Quality of life in asthma. I. Internal consistency and validity of the SF-36 questionnaire

UMMS Affiliation

Department of Quantitative Health Sciences

Publication Date


Document Type



Adult; Asthma; Female; Health Status Indicators; *Health Surveys; Humans; Male; *Quality of Life; Questionnaires; Reproducibility of Results; Severity of Illness Index


Biostatistics | Epidemiology | Health Services Research


Asthma is a chronic disease in which social life is altered. The importance of restrictions on social life may be greater in severe asthma or when symptoms are not adequately controlled. General scales of quality-of-life (QOL) may be used to detect the importance of social life impairment, but it is not yet known whether the scores of such QOL measures are reliable and valid in asthmatic patients. A study was carried out in 252 patients with asthma of variable severity (FEV1 ranging from 25 to 131% of predicted) to assess the validity of a general QOL scale, the first French version of the SF-36 health status questionnaire (SF-36). This is based on 36 items selected to represent nine health concepts (physical, social, and role functioning; mental health; health perceptions; energy or fatigue; pain; and general health). All nine SF-36 category scores were highly significantly correlated with the severity of asthma assessed by the clinical score of Aas (p < 0.0007 to p < 0.0001). Eight SF-36 category scores were highly significantly correlated with FEV1 (p < 0.003 to p < 0.0001). A high internal reliability of SF-36 was found using the alpha coefficient of Cronbach (0.91 for the whole questionnaire). The SF-36 questionnaire is valid and reliable in asthma and can therefore be used to examine QOL in asthmatic and nonasthmatic patients and to determine to what extent asthma impairs social life.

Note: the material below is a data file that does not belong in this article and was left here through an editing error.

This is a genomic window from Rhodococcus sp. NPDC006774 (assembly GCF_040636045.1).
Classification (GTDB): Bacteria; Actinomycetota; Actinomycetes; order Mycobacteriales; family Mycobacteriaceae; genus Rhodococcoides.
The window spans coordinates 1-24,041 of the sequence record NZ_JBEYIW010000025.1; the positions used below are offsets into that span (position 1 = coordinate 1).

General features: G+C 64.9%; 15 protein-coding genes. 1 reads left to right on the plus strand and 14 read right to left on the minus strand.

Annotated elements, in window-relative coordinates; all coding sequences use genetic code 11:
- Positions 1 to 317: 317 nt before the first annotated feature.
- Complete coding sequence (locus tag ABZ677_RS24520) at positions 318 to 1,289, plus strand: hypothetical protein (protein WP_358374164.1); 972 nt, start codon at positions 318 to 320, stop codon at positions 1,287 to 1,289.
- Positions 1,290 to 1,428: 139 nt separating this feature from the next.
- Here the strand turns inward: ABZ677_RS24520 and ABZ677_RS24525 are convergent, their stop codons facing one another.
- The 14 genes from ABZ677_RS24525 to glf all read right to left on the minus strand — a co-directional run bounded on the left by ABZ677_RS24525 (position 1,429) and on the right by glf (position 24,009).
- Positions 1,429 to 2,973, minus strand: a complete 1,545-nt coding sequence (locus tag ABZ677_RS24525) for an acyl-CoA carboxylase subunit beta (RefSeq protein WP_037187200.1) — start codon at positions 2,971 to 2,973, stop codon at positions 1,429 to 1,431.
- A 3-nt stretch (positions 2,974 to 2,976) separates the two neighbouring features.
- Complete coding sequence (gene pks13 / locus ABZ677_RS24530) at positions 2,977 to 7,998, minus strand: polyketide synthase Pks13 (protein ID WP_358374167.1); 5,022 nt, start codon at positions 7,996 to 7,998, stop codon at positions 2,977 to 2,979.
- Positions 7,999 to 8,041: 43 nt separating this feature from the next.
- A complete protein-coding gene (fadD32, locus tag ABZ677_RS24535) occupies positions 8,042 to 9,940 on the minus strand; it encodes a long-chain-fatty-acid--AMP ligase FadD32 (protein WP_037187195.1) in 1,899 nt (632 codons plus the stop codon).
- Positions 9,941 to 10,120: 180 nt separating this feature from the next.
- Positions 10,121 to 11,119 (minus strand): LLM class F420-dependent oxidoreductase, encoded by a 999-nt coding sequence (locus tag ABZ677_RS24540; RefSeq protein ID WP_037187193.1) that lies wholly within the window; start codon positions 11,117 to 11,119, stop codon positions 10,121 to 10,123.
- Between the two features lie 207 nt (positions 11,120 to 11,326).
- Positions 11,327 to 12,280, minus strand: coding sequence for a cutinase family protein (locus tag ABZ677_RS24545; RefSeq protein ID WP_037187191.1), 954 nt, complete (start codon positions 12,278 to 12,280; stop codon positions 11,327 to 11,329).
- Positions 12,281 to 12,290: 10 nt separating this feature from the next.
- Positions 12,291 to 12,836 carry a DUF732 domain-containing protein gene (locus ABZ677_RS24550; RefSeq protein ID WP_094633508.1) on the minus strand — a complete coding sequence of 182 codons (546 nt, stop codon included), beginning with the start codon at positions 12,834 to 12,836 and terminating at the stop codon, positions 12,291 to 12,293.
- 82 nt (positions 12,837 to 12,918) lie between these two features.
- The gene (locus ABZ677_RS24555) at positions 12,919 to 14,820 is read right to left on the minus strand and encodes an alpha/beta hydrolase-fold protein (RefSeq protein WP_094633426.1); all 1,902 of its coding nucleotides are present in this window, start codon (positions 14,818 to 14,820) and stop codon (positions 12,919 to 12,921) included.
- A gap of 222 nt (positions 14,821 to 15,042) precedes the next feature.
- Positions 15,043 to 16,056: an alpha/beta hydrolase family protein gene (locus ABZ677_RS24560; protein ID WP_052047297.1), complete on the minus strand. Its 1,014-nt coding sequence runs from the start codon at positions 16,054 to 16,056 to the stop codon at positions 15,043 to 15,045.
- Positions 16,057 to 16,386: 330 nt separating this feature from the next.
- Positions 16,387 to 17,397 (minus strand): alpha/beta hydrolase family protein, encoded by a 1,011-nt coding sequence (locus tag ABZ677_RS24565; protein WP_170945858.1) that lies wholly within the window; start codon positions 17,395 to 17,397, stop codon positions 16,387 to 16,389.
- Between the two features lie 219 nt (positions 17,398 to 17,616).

Am J Respir Crit Care Med. 1994 Feb;149(2 Pt 1):371-5. Link to article on publisher's site

Journal/Book/Conference Title

American journal of respiratory and critical care medicine

PubMed ID


Related Resources

Link to Article in PubMed